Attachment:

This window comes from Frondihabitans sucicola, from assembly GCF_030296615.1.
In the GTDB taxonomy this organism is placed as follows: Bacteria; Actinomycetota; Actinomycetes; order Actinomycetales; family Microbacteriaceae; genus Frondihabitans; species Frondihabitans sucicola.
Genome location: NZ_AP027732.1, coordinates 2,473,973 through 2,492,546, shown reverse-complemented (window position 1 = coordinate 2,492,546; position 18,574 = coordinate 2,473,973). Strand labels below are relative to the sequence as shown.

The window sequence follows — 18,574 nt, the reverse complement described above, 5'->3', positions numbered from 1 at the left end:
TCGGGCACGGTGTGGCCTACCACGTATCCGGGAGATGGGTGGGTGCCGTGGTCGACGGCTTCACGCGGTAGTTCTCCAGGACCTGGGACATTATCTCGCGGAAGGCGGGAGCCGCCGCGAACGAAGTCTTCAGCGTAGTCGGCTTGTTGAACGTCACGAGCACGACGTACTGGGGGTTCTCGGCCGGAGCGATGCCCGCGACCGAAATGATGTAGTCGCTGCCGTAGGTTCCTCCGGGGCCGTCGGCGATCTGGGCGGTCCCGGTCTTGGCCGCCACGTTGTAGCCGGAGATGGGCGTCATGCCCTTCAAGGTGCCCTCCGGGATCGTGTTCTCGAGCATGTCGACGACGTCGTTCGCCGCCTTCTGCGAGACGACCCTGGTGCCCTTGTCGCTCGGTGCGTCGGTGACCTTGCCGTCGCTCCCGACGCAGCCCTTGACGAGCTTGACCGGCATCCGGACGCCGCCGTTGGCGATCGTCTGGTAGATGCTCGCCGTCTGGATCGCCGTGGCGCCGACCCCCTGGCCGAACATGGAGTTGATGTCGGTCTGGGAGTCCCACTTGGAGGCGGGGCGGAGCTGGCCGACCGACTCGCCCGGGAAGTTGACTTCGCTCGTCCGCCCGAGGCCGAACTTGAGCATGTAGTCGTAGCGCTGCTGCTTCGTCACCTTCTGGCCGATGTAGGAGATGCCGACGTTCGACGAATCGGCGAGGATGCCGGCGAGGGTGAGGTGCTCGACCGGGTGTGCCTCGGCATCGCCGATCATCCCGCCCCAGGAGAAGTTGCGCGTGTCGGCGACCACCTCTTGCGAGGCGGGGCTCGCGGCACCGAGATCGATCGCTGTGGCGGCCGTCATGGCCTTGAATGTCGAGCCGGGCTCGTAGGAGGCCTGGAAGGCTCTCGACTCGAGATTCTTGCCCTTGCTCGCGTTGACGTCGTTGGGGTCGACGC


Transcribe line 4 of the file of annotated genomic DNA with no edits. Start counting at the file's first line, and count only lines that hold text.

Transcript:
The window sequence follows — 18,574 nt, the reverse complement described above, 5'->3', positions numbered from 1 at the left end: